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How to Make Your Roof Energy Efficient

How to Make Your Roof Energy Efficient

Most buildings, both residential and commercial, could stand to operate a little greener. An energy efficient system over your head goes a long way towards keeping your utility expenditures from literally rising through the roof. What can you do to make your roof more energy efficient? Read on to find out:

Insulation

When it comes time to replace your roof, whether it’s your home or your commercial property, adding insulation may be the single best plan to bring down your heating and cooling costs.

Pitched Roofs

For pitched roofs, insulation usually rests below the roof and above the rafters. Whether you’re beefing up existing, builder-grade insulation or topping off that which has become compressed, attic insulation should prevent your winter heat from escaping through your ceiling into the attic. In the summer, a good thermal layer under the roof blocks attic heat from radiating down into your occupied rooms.

For vaulted ceilings where the drywall is attached to the bottom of the trusses, leaving little attic space, rigid insulation foam boards can provide a better thermal barrier.

Flat\Low-slope

Low-slope roofs often have no attics you can adequately insulate and ventilate at the same time, but you can add rigid foam to the topside when installing a membrane roof system.

Ventilating the attic correctly contributes quite a bit to an energy-efficient roof. Coupled with proper insulation, ventilation keeps the hot air from inside the home or business rising out and away from the interior, so the air conditioner labors less to keep the space cool in summer.

Cool Roofs

If your goal points more towards lowering your air conditioning costs, consider replacing your current system with a cool roof product.

Pitched

In the past, a “cool” roof simply meant white shingles. While light-colored shingles certainly help in the same fashion that wearing white clothing in the sun keeps your body cooler than if you wear dark clothes, now shingle manufacturers offer more.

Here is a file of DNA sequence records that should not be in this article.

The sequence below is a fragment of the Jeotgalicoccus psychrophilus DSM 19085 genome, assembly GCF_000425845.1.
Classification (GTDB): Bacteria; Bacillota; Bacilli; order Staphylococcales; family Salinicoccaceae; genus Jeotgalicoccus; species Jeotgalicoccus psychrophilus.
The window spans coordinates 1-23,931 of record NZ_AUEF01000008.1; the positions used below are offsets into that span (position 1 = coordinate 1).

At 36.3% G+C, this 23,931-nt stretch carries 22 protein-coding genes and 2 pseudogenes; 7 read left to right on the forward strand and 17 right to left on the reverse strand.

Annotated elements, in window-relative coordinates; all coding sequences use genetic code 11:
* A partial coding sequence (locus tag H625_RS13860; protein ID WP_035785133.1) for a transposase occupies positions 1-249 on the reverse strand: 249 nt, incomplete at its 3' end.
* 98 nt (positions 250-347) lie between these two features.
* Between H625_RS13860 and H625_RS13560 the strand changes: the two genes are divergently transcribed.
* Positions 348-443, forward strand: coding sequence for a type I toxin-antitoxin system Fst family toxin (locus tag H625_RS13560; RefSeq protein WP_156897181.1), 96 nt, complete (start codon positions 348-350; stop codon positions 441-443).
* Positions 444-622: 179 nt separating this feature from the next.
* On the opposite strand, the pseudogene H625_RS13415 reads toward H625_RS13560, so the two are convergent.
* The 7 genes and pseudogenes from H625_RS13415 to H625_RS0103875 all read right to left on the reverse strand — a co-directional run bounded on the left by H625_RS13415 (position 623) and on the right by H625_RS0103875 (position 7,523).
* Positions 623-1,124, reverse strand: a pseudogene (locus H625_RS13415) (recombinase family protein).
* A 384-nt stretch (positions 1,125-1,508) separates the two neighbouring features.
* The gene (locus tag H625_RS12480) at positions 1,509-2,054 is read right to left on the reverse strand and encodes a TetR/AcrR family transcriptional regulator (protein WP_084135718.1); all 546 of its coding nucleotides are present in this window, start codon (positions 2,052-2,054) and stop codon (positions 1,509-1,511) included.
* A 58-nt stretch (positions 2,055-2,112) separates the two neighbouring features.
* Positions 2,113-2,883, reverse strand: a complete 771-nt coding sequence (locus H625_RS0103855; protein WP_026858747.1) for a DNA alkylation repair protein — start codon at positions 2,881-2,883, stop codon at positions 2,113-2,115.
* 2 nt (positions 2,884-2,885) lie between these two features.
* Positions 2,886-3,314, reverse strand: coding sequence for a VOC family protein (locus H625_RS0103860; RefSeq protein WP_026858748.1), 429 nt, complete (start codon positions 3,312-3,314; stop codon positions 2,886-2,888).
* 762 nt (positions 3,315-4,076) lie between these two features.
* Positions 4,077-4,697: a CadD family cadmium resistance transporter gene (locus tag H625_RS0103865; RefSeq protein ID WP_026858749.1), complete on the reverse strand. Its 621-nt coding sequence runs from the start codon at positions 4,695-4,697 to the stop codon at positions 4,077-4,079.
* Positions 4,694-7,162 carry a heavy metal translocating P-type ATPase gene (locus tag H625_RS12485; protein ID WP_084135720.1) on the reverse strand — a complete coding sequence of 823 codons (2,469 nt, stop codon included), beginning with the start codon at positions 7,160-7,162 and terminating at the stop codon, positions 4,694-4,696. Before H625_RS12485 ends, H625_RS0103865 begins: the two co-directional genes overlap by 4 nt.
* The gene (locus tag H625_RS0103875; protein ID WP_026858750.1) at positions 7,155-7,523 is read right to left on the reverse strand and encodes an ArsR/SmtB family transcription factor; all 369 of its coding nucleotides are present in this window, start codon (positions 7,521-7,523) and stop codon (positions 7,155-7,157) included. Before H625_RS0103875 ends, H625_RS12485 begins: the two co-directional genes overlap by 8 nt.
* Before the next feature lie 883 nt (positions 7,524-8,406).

By glazing the mineral granules on asphalt shingles with a highly reflective, transparent coating, your roof gives the sun’s rays and radiant heat the old heave-ho. The ENERGY STAR®-rated shingles not only reflect UV, infrared and visible light of the sun, but they also scatter the heat that they do absorb. Because the coating has no color, you can now achieve an energy efficient roof with darkly-hued shingles, if white isn’t your esthetic preference.

Low-slope/Flat

Commercial and industrial buildings can become much cooler with white single-ply membranes, such as TPO, EPDM, modified bitumen and PVC. However, if you’re looking to get a cooler roof between re-roof projects, many special reflective coatings applied over the existing roof can bring temperatures down too.

Proper Ventilation

Finally, ventilating the attic correctly contributes quite a bit to an energy-efficient roof. Coupled with proper insulation, ventilation keeps the hot air from inside the home or business rising out and away from the interior, so the air conditioner labors less to keep the space cool in summer. While the ventilation may not prevent heat from escaping through the roof in winter, it does help eliminate moisture buildup inside the attic.

Fortunately, manufacturers produce many types of energy saving products. Rosie’s Roofing & Restoration can help you choose the best products to make your roof energy efficient. Please contact us to schedule your consultation today.

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